The EU Global Strategy: Realpolitik with European Characteristics

Written by | Monday, August 15th, 2016
European Values

Sven Biscop (EGMONT – The Royal Institute for International Relations)

On 28 June, Federica Mogherini presented the Global Strategy for the EU Foreign and Security Policy (EGS) to the European Council. Following the referendum on the UK’s exit from the EU, which poses a big challenge, the Union must not withdraw into itself and the new strategy is now therefore more important than ever before. EGS introduces a new approach to the foreign and security policy and it can be seen as a revision of the 2003 European Security Strategy (ESS). How exactly does the approach of EGS change from that of ESS?

Firstly, the document lists EU’s priority interests for the first time in its history. EGS puts a greater emphasis on safeguarding the EU’s security and European Neighborhood Policy. After the terrorist attacks in Paris and Brussels and due to the ongoing refugee crisis, a greater focus on the above-mentioned priorities is vital so that EGS could be credible both for the citizens and the individual Member States. The second shift is seen in that it has less emphasis on democracy and democratization. EGS tends to focus on the strengthening of stability in the problematic countries rather than on the change of the local regimes. The objective is to combat poverty and social inequality, so that in the future a positive change can arise from within the concerned states.

The third major change compared to ESS is a greater emphasis on military means. The ambition is to enhance the ability to protect Europe, respond immediately to external crises and help with the defense capacities of our partners. The EU should be able to act independently, but also contribute to the NATO missions. EGS calls for a greater cooperation and integration in the field of security and proposes a coordinated review of annual military spending plans of individual Member States. The new strategy also reflects, more than EBS, geopolitical tensions between global and regional powers. A great emphasis is placed on diplomatic initiatives and platforms, such as ASEM and the EU-ASEAN partnership, as well as the inclusion of trade policy into the overall EU strategy.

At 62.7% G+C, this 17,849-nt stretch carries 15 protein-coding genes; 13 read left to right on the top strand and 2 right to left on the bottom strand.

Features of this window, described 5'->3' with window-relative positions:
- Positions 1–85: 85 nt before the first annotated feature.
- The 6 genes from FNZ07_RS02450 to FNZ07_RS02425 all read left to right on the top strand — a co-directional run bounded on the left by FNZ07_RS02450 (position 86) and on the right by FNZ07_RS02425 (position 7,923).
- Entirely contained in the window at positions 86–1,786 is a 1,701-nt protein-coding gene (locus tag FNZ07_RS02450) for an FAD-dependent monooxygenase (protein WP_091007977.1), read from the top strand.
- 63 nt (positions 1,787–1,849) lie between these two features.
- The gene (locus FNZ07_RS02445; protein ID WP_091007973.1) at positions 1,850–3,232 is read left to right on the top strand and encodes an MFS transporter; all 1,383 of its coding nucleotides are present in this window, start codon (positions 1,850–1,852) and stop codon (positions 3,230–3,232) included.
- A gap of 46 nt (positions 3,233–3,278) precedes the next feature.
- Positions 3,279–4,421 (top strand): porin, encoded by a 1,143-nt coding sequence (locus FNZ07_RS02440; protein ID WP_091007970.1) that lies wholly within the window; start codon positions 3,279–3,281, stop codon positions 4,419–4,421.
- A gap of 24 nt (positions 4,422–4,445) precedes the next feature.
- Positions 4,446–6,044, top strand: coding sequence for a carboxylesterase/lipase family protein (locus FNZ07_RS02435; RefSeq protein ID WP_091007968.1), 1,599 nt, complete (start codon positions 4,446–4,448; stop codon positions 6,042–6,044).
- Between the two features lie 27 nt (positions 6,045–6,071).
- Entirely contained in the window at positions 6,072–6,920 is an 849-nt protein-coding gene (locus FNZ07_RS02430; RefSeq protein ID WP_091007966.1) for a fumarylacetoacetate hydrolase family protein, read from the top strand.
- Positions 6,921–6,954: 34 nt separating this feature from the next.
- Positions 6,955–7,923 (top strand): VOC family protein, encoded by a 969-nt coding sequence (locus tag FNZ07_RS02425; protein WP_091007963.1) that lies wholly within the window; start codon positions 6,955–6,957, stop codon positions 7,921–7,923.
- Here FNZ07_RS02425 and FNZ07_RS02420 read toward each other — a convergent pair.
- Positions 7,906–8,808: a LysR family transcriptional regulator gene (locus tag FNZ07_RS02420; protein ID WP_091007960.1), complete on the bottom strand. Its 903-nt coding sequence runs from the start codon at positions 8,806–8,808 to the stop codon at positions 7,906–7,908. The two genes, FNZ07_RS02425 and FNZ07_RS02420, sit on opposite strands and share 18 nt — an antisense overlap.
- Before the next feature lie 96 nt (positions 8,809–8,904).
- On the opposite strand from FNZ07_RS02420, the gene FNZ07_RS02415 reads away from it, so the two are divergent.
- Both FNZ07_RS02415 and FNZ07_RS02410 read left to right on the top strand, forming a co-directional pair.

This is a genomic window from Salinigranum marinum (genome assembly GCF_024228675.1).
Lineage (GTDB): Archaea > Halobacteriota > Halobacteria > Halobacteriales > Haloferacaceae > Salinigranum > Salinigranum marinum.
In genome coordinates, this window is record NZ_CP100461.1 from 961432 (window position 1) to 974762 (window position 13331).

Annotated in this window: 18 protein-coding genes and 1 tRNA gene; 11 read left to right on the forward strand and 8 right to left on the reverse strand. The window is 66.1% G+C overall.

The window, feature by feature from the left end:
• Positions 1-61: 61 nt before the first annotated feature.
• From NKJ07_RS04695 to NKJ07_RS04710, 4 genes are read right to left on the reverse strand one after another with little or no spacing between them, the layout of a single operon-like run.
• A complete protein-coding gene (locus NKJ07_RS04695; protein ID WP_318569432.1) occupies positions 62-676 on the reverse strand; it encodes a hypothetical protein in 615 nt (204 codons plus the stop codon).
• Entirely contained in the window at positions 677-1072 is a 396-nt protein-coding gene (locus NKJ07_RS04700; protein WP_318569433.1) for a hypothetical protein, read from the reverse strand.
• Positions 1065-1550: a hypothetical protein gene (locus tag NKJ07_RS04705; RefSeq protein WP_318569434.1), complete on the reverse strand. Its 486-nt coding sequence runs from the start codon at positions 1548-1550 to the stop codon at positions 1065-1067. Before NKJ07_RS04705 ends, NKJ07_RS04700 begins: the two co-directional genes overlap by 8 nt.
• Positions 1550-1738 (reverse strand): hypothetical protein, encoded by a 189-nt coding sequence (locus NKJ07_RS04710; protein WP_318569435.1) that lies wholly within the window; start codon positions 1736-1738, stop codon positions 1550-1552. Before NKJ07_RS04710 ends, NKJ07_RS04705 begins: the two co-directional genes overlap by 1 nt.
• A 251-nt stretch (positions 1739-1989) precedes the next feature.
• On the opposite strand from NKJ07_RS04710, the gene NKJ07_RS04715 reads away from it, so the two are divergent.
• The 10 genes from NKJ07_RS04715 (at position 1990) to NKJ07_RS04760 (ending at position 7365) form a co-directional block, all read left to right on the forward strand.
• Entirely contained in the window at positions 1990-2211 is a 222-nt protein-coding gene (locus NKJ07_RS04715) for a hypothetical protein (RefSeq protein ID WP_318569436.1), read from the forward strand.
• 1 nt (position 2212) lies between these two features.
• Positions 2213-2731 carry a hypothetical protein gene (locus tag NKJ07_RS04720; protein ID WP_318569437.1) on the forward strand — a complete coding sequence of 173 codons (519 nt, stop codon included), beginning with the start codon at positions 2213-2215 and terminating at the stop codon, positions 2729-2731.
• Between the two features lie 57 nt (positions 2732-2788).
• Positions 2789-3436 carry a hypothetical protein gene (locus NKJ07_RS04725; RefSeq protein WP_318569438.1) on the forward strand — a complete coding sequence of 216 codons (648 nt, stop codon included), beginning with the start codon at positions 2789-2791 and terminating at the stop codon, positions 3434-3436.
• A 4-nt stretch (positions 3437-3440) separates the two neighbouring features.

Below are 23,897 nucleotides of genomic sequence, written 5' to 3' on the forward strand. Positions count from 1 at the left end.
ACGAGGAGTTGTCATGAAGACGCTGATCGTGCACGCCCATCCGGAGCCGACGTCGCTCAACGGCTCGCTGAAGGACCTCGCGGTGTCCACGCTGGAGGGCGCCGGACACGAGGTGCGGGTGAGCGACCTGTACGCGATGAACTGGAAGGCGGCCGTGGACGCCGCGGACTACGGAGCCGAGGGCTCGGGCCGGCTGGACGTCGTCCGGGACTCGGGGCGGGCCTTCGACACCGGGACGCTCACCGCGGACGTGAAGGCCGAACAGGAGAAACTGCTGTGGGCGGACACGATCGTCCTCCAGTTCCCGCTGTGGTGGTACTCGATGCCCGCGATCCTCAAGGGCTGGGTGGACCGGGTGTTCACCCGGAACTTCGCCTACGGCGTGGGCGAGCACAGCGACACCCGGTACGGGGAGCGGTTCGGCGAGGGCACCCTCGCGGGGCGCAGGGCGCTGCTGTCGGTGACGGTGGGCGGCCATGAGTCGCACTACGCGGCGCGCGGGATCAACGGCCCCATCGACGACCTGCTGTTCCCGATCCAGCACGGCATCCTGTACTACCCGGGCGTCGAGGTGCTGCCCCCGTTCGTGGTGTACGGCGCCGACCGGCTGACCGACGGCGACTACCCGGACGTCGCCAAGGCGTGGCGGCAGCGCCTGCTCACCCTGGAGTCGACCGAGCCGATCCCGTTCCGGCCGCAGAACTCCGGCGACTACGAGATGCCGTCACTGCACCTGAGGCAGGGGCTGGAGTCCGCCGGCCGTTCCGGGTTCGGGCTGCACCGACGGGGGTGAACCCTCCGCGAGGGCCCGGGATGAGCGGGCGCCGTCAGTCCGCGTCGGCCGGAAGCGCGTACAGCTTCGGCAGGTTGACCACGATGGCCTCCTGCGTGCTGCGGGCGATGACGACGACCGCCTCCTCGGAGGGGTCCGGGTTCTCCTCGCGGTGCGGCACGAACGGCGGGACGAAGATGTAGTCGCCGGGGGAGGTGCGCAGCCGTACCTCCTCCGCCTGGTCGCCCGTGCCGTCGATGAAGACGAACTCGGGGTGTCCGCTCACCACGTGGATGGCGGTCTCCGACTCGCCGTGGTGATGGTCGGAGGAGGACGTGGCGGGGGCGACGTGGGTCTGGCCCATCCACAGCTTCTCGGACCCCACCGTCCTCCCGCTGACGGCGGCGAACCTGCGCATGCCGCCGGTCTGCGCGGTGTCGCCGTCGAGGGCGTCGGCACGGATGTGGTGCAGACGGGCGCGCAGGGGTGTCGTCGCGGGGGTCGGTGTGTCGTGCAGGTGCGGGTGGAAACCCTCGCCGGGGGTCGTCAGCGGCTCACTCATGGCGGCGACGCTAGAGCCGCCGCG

For the new Global Strategy to meet its goals, it must be translated into real political decisions and actions. EGS has already now brought up a proposal for implementation, a clear process and a time schedule, which did not happen in the ESS’ case. The strategy should be institutionally enshrined not only in the European External Action Service (EEAS) but also in the Commission, and it is essential that Member States adopt it as their own. The current international environment needs a confident EU. Only then, its responsible approach can bring about a positive change in the world.

(The study can be downloaded here:http://www.egmontinstitute.be/publication_article/eu-global-strategy/19958)

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